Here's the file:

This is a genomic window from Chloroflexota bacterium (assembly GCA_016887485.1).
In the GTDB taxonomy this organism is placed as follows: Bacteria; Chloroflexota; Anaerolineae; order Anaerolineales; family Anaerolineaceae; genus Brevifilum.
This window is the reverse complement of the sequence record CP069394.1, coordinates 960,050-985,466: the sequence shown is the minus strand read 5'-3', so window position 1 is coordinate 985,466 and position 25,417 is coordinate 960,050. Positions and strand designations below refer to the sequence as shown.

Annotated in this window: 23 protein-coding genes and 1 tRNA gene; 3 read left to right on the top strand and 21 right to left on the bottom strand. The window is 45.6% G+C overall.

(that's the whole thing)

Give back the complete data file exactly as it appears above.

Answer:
This is a genomic window from Chloroflexota bacterium (assembly GCA_016887485.1).
In the GTDB taxonomy this organism is placed as follows: Bacteria; Chloroflexota; Anaerolineae; order Anaerolineales; family Anaerolineaceae; genus Brevifilum.
This window is the reverse complement of the sequence record CP069394.1, coordinates 960,050-985,466: the sequence shown is the minus strand read 5'-3', so window position 1 is coordinate 985,466 and position 25,417 is coordinate 960,050. Positions and strand designations below refer to the sequence as shown.

Annotated in this window: 23 protein-coding genes and 1 tRNA gene; 3 read left to right on the top strand and 21 right to left on the bottom strand. The window is 45.6% G+C overall.